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Fragility of Okavango Delta

For immediate release

New book unveils fragility of one of Africa’s largest wetlands: the Okavango Delta

Background: Wetlands are one of the most threatened ecosystems in the world, and freshwater species are great indicators for determining the health of these environments. IUCN’s assessment of African freshwater biodiversity found that the freshwater ecosystems in the region contain a particularly high level of animal and plant species, and the Okavango Delta in Botswana is no exception.

A new book, “Okavango Delta: Floods of Life”, produced by IUCN in collaboration with the Harry Oppenheimer Okavango Research Centre (HOORC) of the University of Botswana, makes the case for the delta’s protection and highlights the importance of its freshwater species. The delta is a vast array of swamps, seasonal wetlands, and semi-arid scrub land that provide a home to great numbers of large mammals, including the better-known buffaloes, elephants, hippos, lions, leopards and wild dogs, as well as the less well-known lechwe and sitatunga antelopes. The delta also supports an estimated 1,700 species of plants, more than 400 species of birds, 71 fish species and hundreds of thousands of invertebrates, including many dragonfly species, which can serve as excellent indicators of conditions above and below water in the delta.

In addition to its natural beauty, the Okavango Delta provides an important source of income to the local people as well as to the government.  However, increasing pressure on the water resources and encroachment for economic reasons means more must be done to protect the delta before it is too late.

Key Issues:

“Wetland ecosystems provide important services to many people and it is often the poorest communities who depend on them most, yet they remain highly threatened by land conversion, water abstraction and pollution,” says William Darwall, Head of IUCN Species Programme’s Freshwater Unit. “We hope this book will inspire decision makers throughout the region to support programmes for monitoring conditions within the delta, which is one of the world’s most beautiful and valuable wetlands.”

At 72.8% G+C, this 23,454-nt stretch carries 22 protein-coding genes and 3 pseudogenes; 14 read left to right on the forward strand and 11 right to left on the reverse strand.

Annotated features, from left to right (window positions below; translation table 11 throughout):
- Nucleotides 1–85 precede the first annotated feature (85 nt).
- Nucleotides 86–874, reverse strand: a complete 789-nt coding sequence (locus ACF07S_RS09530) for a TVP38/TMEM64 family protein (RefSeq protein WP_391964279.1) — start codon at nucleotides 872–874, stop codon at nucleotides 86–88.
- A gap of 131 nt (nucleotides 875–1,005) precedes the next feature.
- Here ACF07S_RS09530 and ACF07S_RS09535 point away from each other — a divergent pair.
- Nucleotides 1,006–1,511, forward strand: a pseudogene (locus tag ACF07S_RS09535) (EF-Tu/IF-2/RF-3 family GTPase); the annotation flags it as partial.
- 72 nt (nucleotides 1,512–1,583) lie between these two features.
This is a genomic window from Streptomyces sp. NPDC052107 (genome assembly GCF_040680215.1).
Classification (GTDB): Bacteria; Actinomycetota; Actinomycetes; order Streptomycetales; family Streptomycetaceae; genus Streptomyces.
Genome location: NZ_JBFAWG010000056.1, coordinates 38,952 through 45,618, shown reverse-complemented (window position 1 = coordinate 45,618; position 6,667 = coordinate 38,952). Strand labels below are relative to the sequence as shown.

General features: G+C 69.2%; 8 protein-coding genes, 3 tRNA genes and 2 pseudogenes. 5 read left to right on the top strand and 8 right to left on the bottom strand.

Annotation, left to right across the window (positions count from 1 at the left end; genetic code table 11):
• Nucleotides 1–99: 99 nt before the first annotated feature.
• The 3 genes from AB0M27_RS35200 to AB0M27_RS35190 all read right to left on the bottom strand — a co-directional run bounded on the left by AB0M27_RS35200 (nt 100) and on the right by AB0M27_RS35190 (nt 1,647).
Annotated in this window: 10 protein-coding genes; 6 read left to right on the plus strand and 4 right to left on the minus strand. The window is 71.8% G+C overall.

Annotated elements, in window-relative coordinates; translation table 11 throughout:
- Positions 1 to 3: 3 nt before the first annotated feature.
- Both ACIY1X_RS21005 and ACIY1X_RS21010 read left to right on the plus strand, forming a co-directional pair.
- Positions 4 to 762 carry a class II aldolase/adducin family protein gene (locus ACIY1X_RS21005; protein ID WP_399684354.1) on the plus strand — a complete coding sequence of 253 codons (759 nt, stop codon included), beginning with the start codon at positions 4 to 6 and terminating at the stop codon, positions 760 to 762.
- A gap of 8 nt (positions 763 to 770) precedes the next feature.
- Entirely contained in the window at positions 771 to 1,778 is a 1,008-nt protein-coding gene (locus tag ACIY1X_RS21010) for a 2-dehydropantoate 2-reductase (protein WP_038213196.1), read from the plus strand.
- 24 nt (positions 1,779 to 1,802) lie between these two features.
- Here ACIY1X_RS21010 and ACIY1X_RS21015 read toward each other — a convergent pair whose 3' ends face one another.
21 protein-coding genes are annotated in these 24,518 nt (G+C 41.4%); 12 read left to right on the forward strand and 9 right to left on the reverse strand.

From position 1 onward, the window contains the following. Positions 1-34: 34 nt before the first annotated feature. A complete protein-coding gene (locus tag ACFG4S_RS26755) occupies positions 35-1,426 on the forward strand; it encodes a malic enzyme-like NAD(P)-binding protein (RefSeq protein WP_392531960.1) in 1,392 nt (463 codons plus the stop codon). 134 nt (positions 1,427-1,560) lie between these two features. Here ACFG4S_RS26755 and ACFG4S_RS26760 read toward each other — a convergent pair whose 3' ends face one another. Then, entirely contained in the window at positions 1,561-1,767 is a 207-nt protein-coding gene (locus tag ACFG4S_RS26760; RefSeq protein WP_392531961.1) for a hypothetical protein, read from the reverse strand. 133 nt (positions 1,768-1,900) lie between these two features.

“The plight of wetland species is so often overlooked yet they face many serious threats around the world – in particular due to the increasing water use. This book not only provides some wonderful pictures of the highly diverse group of species found in the Okavango Delta, but also helps to raise awareness about the important role they play in this vital ecosystem,” says Dr Simon Stuart, Chair of IUCN’s Species Survival Commission.

To review a copy of “Okavango Delta: Floods of Life”, please contact:

Media team:

Nicki Chadwick, Media Relations Officer, m +41 76 771 4208, e nicki.chadwick@iucn.org

About IUCN: IUCN, the International Union for Conservation of Nature, helps the world find pragmatic solutions to our most pressing environment and development challenges by supporting scientific research; managing field projects all over the world; and bringing governments, NGOs, the UN, international conventions and companies together to develop policy, laws and best practice.

The world’s oldest and largest global environmental network, IUCN is a democratic membership union with more than 1,000 government and NGO member organizations, and almost 11,000 volunteer scientists and experts in some 160 countries.  IUCN’s work is supported by over 1,000 professional staff in 60 offices and hundreds of partners in public, NGO and private sectors around the world. IUCN’s headquarters are located in Gland, near Geneva, in Switzerland.

www.iucn.org

Nicki Chadwick
Media Relations Officer
Global Communications
IUCN (International Union for Conservation of Nature)
28 rue Mauverney, CH-1196 Gland, Switzerland
Tel. +41 22 999 0229; Fax +41 22 999 0020;
www.iucn.org

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